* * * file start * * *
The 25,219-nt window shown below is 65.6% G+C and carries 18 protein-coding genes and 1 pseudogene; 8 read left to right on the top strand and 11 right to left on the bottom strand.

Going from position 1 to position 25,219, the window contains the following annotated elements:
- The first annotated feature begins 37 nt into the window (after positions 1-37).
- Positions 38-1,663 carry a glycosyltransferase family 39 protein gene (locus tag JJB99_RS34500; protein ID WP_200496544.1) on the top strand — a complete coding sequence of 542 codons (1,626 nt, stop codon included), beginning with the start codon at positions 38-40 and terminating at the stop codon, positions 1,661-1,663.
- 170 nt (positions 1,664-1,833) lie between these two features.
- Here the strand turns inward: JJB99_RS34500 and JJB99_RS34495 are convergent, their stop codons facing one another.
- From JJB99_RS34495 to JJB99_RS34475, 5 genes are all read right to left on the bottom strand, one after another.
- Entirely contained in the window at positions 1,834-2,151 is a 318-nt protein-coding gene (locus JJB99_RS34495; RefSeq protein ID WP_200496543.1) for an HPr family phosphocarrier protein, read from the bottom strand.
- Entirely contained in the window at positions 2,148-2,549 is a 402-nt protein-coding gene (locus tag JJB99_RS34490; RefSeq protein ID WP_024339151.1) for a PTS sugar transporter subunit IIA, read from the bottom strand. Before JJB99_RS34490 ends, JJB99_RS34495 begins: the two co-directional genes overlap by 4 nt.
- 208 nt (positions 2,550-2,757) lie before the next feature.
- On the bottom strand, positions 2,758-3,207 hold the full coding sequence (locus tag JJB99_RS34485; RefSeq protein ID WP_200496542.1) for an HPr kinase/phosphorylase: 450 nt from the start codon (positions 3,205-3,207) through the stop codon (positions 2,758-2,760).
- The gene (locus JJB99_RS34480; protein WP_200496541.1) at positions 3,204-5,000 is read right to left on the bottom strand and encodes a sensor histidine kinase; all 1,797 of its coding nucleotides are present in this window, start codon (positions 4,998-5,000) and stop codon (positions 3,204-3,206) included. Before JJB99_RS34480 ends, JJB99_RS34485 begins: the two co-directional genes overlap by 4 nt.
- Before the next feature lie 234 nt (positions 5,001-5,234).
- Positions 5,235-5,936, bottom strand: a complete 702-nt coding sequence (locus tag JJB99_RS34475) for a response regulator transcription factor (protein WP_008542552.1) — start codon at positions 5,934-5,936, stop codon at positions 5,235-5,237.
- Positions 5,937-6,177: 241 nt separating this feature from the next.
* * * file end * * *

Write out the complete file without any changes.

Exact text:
The 25,219-nt window shown below is 65.6% G+C and carries 18 protein-coding genes and 1 pseudogene; 8 read left to right on the top strand and 11 right to left on the bottom strand.

Going from position 1 to position 25,219, the window contains the following annotated elements:
- The first annotated feature begins 37 nt into the window (after positions 1-37).
- Positions 38-1,663 carry a glycosyltransferase family 39 protein gene (locus tag JJB99_RS34500; protein ID WP_200496544.1) on the top strand — a complete coding sequence of 542 codons (1,626 nt, stop codon included), beginning with the start codon at positions 38-40 and terminating at the stop codon, positions 1,661-1,663.
- 170 nt (positions 1,664-1,833) lie between these two features.
- Here the strand turns inward: JJB99_RS34500 and JJB99_RS34495 are convergent, their stop codons facing one another.
- From JJB99_RS34495 to JJB99_RS34475, 5 genes are all read right to left on the bottom strand, one after another.
- Entirely contained in the window at positions 1,834-2,151 is a 318-nt protein-coding gene (locus JJB99_RS34495; RefSeq protein ID WP_200496543.1) for an HPr family phosphocarrier protein, read from the bottom strand.
- Entirely contained in the window at positions 2,148-2,549 is a 402-nt protein-coding gene (locus tag JJB99_RS34490; RefSeq protein ID WP_024339151.1) for a PTS sugar transporter subunit IIA, read from the bottom strand. Before JJB99_RS34490 ends, JJB99_RS34495 begins: the two co-directional genes overlap by 4 nt.
- 208 nt (positions 2,550-2,757) lie before the next feature.
- On the bottom strand, positions 2,758-3,207 hold the full coding sequence (locus tag JJB99_RS34485; RefSeq protein ID WP_200496542.1) for an HPr kinase/phosphorylase: 450 nt from the start codon (positions 3,205-3,207) through the stop codon (positions 2,758-2,760).
- The gene (locus JJB99_RS34480; protein WP_200496541.1) at positions 3,204-5,000 is read right to left on the bottom strand and encodes a sensor histidine kinase; all 1,797 of its coding nucleotides are present in this window, start codon (positions 4,998-5,000) and stop codon (positions 3,204-3,206) included. Before JJB99_RS34480 ends, JJB99_RS34485 begins: the two co-directional genes overlap by 4 nt.
- Before the next feature lie 234 nt (positions 5,001-5,234).
- Positions 5,235-5,936, bottom strand: a complete 702-nt coding sequence (locus tag JJB99_RS34475) for a response regulator transcription factor (protein WP_008542552.1) — start codon at positions 5,934-5,936, stop codon at positions 5,235-5,237.
- Positions 5,937-6,177: 241 nt separating this feature from the next.